When I step into the kitchen, things don’t always go as planned. I’m sure you can relate. Even the most celebrated chefs aren’t immune.

In one of my favorite interviews, Julia Child spoke about keeping an open mind in the kitchen: “Cooking is one failure after another, and that’s how you finally learn. You’ve got to have what the French call ‘je m’en foutisme‘, or ‘I don’t care what happens’.”

She admitted to fretting and fussing over her food, but knew that enjoying the process is more essential than a paralyzing fear of failure. “A soufflé can fall, omelets can go all over the stove, but I shall learn. I shall overcome.”

Her philosophy of trying new things, sometimes making mistakes, learning, improvising, fun, steadily improving, and being true to herself is one I will do well to remember. Let’s just say my inability to laugh off mistakes has led to unpleasant situations, and of late, a strained relationship with the kitchen.

And so what better, I thought, than turn to a dessert that can suffer from cracks, lumps, sticking and a crumbling crust. A dessert I’ve baked only once before. Cheesecake — a new recipe using crystallized ginger, egg whites, cream cheese and sour cream.

This cheesecake is a light take on a usually rich dessert. The graham cracker and pecan crust was a bit crumbly, and the top cracked (it’s just hidden under the sweetened sour cream and crystallized ginger topping), but in the end it was gorgeous. The texture so creamy and the flavors so fresh and complex. We both found it to be quite different than traditional cheesecake — in a most delicious way.

I enjoyed making it, and despite the minuscule imperfections I was even more happy to serve it. Small headway in the footsteps of Julia, but I’m on the right track. I shall overcome.

Creamy Cheesecake with Crystallized Ginger [serves 8]

Printable recipe

For the Crust:

1 c finely crushed graham crackers (from about 8 full grahams)

1/3 c finely crushed pecans

3 T unsalted butter, melted

+ + +

For the Filling:

2 – 8oz packages low-fat or fat free cream cheese, at room temperature

1/2 c plus 1 T sugar, divided

1 t pure vanilla extract

A pinch salt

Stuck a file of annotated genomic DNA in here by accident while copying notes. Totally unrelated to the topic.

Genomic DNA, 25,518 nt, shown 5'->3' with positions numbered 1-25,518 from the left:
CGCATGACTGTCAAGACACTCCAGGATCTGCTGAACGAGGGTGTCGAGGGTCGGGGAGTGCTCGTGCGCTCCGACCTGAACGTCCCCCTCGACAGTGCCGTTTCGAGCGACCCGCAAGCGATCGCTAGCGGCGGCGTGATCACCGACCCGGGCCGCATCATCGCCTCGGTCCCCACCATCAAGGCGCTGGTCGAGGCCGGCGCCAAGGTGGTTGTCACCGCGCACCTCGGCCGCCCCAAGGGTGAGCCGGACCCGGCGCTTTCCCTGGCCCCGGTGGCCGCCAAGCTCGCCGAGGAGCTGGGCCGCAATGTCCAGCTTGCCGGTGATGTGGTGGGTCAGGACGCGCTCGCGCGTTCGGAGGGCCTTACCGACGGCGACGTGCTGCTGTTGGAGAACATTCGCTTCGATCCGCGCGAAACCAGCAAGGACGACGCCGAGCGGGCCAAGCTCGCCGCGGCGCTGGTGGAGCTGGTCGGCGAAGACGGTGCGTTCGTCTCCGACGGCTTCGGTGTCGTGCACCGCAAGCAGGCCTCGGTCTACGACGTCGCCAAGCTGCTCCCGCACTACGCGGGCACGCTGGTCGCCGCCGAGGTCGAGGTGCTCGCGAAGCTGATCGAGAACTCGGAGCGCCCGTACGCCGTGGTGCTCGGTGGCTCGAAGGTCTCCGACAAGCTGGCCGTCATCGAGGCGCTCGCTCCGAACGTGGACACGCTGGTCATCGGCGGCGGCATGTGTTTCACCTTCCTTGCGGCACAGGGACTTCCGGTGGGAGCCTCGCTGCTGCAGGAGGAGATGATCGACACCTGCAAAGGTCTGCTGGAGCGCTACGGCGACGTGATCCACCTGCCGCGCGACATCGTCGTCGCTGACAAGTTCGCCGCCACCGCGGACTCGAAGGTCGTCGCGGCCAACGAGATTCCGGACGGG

6 egg whites — for a richer texture use 1 whole egg plus 4 egg whites

1 pint (2 c) low-fat or fat free sour cream, divided

1/2 c plus 2 t finely chopped candied ginger, divided

Position a rack in the middle of the oven and preheat to 350° F. Wrap the outside edges and bottom of a 9″ springform pan with foil.

In a medium bowl, stir together the crushed graham-pecan mixture and melted butter. Press the mixture evenly into the bottom of the prepared pan and bake 10 minutes. Remove from the oven and lower the temperature to 325° F.

Meanwhile, using a stand mixer fitted with the paddle attachment or an electric hand mixer, beat together the cream cheese, 1/2 c sugar, vanilla and salt at medium speed until fluffy, about 3 minutes. Scrape the sides and bottom of the bowl. Gradually mix in the egg whites, then scrape the bowl again. Add 1 c sour cream and mix until just blended. Using a spatula, fold in 1/2 c of the crystallized ginger. Avoid over-beating the batter — this incorporates additional air and is what causes cracking.

Pour the batter on top of the crust. Place the wrapped pan in a roasting pan and fill the roasting pan with warm water to a depth of 1″. Bake until the cheesecake is just set, quivering only slightly in the center when tapped, 50 to 55 minutes. Transfer the cheesecake to a rack, remove the foil, run a sharp knife around the edges to prevent cracking as the cake shrinks, and then let cool completely.

Cover and refrigerate until chilled, 4 hours or overnight.

When ready to eat, combine the remaining 1 T sugar and 1 c sour cream in a small bowl, stirring to dissolve the sugar. Carefully remove the sides of the springform pan (you may need to run a knife around the edges again), and spread the sweetened sour cream on top. Sprinkle over the remaining 2 t crystallized ginger. Serve cold. Great with fresh strawberries.

Adapted from Everyday with Rachael Ray

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